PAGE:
Winter is Coming (Rugging your horse)

My vet recently posted this in regards to rugging your horse.

We’re seeing a lot more rugs appearing in fields over the last week or so. If you’re tempted to rug your horse consider the following and be honest with yourself.

– if my horse/pony is obese, unclipped and lives out he/she does not require a rug (use winter to your advantage to allow your horse to safely gradually lose some weight and dramatically reduce his/her laminitis risk for the spring time – laminitis kills)
– horses have a much lower thermoneutral zone (the temperature range where they do not have to expend energy to keep warm) than humans. Horses 5-25 degrees. Humans 20-35 degrees. This means that if you’re cold your horse may not be cold.
– horses have a caecum which acts as a giant internal combustion engine producing heat – the human equivalent is the appendix which produces no heat
– horses that are overheated by excessive rugging can suffer heatstroke, colic and stress – this is particularly difficult to avoid at this time of year when temperatures vary
– a survey recently found that peer pressure was the biggest factor in influencing an owners decision to rug their horse

Consider body condition scoring your horse to keep tabs on their condition over winter –…/how-body-score-your-horse

And here’s a rough guide to rug weights that may be suitable –…/temperature-guide-to-rugging-a-ho…

Remember every horse is different and if you would like to discuss your individual horse/pony’s management over winter speak to your vet/vet nurse who will be able to help guide you.


It is a very good reminder and I am glad my vet posted it or to be honest I would start reaching for the rugs. My mare is out naked at the moment and I plan on keeping her that way until the temperature drops, only when it is raining heavily will she get a light rain sheet on but nothing else. The reason for this is I plan on using the winter to get a bit of weight off of her, she is not obese but she does need to drop a few pounds.

However, with this being said, I do plan on clipping her probably come November as that is the next time the farrier is out and she will be nice and sleepy for clipping but until then it will be a rain sheet or nothing.

I also agree that peer pressure plays a massive factor when it comes to what we do with our horses especially when it comes to rugging them, obviously it depends a lot on the breed and the weight of the horse in question, but it is hard to not rug your horse when all others in the field are starting to get layers on.

What do you think ?

What temperature do you tend to start putting rugs on ?

11 thoughts on “Winter is Coming (Rugging your horse)

  1. We do not get really cold winters here in Australia, however I do start to rug with a light canvas rug ( to keep the dew off in the early morning) when it hits a few weeks into winter. When it is less than 10 degree’s celcius my older horse (28) gets a fleece. Anything below 7 and my other horses are fleeced also. Perhaps i am overdoing it HMMMMM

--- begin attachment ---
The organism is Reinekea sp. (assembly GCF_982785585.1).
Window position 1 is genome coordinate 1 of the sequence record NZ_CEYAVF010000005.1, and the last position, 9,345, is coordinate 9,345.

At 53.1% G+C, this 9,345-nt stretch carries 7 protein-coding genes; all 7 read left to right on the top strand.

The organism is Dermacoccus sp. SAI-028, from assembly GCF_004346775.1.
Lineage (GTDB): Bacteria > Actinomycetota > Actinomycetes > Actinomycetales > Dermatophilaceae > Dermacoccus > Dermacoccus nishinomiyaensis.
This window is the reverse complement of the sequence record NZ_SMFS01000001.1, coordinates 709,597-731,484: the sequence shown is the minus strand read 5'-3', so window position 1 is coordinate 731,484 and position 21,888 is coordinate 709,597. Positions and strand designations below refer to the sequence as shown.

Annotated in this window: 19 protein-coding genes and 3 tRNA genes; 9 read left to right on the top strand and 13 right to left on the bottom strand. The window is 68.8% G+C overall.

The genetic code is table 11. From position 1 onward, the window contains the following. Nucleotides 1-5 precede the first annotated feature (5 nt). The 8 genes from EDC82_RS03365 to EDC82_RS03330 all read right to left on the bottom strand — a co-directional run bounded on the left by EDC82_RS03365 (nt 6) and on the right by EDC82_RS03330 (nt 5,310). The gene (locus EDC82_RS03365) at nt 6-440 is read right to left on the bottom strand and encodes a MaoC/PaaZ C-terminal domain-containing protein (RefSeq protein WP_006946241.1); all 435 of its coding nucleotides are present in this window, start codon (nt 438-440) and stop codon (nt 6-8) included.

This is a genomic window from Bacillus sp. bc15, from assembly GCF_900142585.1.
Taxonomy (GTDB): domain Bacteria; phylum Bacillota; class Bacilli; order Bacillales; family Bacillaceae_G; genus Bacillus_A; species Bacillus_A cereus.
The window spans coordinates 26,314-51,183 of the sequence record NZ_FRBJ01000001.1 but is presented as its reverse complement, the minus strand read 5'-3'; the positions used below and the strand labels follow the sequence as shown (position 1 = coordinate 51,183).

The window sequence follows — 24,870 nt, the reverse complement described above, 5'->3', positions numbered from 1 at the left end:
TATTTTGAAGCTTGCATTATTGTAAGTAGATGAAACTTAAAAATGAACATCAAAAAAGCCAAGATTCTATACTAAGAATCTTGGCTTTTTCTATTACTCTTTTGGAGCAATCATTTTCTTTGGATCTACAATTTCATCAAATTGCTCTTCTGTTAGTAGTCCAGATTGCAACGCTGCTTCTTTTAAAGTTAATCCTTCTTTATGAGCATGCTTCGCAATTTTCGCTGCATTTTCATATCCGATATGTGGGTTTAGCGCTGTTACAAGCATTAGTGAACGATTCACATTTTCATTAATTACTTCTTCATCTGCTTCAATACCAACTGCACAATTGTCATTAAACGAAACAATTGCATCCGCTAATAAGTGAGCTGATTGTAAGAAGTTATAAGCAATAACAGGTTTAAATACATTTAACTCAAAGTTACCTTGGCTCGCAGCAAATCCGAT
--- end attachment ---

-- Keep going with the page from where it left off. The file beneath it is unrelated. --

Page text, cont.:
Liked by 1 person

  2. In Ontario we start to put on cotton sheets in the barn at night when temps go below 10 Celsius. Then the turnout blanketing depends on temperature and weather and if the horse is clipped or not. I go with a rain sheet if temps do not go above 10 C daytime and if there is rain. Once he is clipped then it is into a lined blanket indoors and a heavier outdoor blanket . Finally for the below freezing temps, snow etc it is into the serious polar blankets with full neck.

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  3. My old Arab was susceptible to rain rot, so I usually put a light, waterproof rug on him to help with that as it does rain quite a bit in Western Washington. I always preferred to let his natural winter coat come in, but if it was wet and cold, I would put a rug on him.

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  4. My TB doesn’t grow much of a coat. Under 50 degrees F I use a sheet, and under 40 I go up to med. On really frigid days (~10 or below) he even has a heavier rug with hood (Weatherbeeta med but seems like heavy).

    I also enjoy giving him a warm beetpulp/alfalfa mash

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  5. Totally agree about peer pressure. I typically clip my horses in winter (usually in November) but still use a fairly light rug. My last mare always ran hot, so even though we have snowy, cold winters, I rarely felt the need to use a heavy weight blanket

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  6. I would at a many different stables and they each have their own belief in blanketing. Some don’t blanket at all, and others (mainly show barns) blanket the second the temperature starts dropping. Personally, I’m a fan of letting me horse tell me what he wants. He’s not shy about it.

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  7. We put rugs on the horses that need it once it starts to get around 12c with the windchill factor taken into consideration, but one of ours is a ‘cold’ horse who needs rugs much earlier than the others!

    Liked by 1 person

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